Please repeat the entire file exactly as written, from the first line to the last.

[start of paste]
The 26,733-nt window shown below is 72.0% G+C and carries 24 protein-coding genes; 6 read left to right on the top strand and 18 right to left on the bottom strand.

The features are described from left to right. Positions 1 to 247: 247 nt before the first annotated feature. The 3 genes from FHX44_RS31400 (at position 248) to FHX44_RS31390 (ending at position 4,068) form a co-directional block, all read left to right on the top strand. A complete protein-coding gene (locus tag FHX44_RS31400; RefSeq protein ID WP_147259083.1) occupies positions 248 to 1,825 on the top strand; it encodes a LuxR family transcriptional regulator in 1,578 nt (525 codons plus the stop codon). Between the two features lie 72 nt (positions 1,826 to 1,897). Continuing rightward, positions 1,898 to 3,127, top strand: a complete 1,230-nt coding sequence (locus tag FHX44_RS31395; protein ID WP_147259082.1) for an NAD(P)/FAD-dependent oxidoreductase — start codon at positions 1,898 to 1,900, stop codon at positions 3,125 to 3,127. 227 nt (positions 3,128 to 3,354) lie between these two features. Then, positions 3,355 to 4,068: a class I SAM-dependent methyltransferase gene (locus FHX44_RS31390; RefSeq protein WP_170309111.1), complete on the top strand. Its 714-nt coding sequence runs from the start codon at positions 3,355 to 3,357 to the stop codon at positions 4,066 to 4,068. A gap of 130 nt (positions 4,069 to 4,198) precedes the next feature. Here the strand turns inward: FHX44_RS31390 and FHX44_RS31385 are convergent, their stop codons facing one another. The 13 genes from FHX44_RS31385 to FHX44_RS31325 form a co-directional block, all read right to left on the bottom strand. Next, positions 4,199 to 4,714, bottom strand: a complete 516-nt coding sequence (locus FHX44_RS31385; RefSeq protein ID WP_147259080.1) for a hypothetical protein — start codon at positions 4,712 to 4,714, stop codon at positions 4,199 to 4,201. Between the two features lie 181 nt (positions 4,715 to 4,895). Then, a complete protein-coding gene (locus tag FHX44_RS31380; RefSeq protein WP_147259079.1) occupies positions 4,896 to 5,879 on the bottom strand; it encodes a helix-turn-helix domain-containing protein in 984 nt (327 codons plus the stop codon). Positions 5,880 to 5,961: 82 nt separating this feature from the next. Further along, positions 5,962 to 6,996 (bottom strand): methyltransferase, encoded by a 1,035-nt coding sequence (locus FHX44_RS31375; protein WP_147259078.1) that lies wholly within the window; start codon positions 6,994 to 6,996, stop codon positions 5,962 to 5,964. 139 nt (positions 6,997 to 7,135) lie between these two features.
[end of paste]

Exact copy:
The 26,733-nt window shown below is 72.0% G+C and carries 24 protein-coding genes; 6 read left to right on the top strand and 18 right to left on the bottom strand.

The features are described from left to right. Positions 1 to 247: 247 nt before the first annotated feature. The 3 genes from FHX44_RS31400 (at position 248) to FHX44_RS31390 (ending at position 4,068) form a co-directional block, all read left to right on the top strand. A complete protein-coding gene (locus tag FHX44_RS31400; RefSeq protein ID WP_147259083.1) occupies positions 248 to 1,825 on the top strand; it encodes a LuxR family transcriptional regulator in 1,578 nt (525 codons plus the stop codon). Between the two features lie 72 nt (positions 1,826 to 1,897). Continuing rightward, positions 1,898 to 3,127, top strand: a complete 1,230-nt coding sequence (locus tag FHX44_RS31395; protein ID WP_147259082.1) for an NAD(P)/FAD-dependent oxidoreductase — start codon at positions 1,898 to 1,900, stop codon at positions 3,125 to 3,127. 227 nt (positions 3,128 to 3,354) lie between these two features. Then, positions 3,355 to 4,068: a class I SAM-dependent methyltransferase gene (locus FHX44_RS31390; RefSeq protein WP_170309111.1), complete on the top strand. Its 714-nt coding sequence runs from the start codon at positions 3,355 to 3,357 to the stop codon at positions 4,066 to 4,068. A gap of 130 nt (positions 4,069 to 4,198) precedes the next feature. Here the strand turns inward: FHX44_RS31390 and FHX44_RS31385 are convergent, their stop codons facing one another. The 13 genes from FHX44_RS31385 to FHX44_RS31325 form a co-directional block, all read right to left on the bottom strand. Next, positions 4,199 to 4,714, bottom strand: a complete 516-nt coding sequence (locus FHX44_RS31385; RefSeq protein ID WP_147259080.1) for a hypothetical protein — start codon at positions 4,712 to 4,714, stop codon at positions 4,199 to 4,201. Between the two features lie 181 nt (positions 4,715 to 4,895). Then, a complete protein-coding gene (locus tag FHX44_RS31380; RefSeq protein WP_147259079.1) occupies positions 4,896 to 5,879 on the bottom strand; it encodes a helix-turn-helix domain-containing protein in 984 nt (327 codons plus the stop codon). Positions 5,880 to 5,961: 82 nt separating this feature from the next. Further along, positions 5,962 to 6,996 (bottom strand): methyltransferase, encoded by a 1,035-nt coding sequence (locus FHX44_RS31375; protein WP_147259078.1) that lies wholly within the window; start codon positions 6,994 to 6,996, stop codon positions 5,962 to 5,964. 139 nt (positions 6,997 to 7,135) lie between these two features.